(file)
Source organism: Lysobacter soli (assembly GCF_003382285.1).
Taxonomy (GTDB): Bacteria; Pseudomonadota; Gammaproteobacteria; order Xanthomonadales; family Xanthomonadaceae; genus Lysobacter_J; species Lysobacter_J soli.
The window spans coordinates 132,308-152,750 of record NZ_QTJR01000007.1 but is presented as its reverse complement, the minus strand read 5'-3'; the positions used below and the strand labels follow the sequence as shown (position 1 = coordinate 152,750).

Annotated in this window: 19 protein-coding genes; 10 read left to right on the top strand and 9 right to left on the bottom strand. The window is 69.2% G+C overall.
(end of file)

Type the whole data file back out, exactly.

Source organism: Lysobacter soli (assembly GCF_003382285.1).
Taxonomy (GTDB): Bacteria; Pseudomonadota; Gammaproteobacteria; order Xanthomonadales; family Xanthomonadaceae; genus Lysobacter_J; species Lysobacter_J soli.
The window spans coordinates 132,308-152,750 of record NZ_QTJR01000007.1 but is presented as its reverse complement, the minus strand read 5'-3'; the positions used below and the strand labels follow the sequence as shown (position 1 = coordinate 152,750).

Annotated in this window: 19 protein-coding genes; 10 read left to right on the top strand and 9 right to left on the bottom strand. The window is 69.2% G+C overall.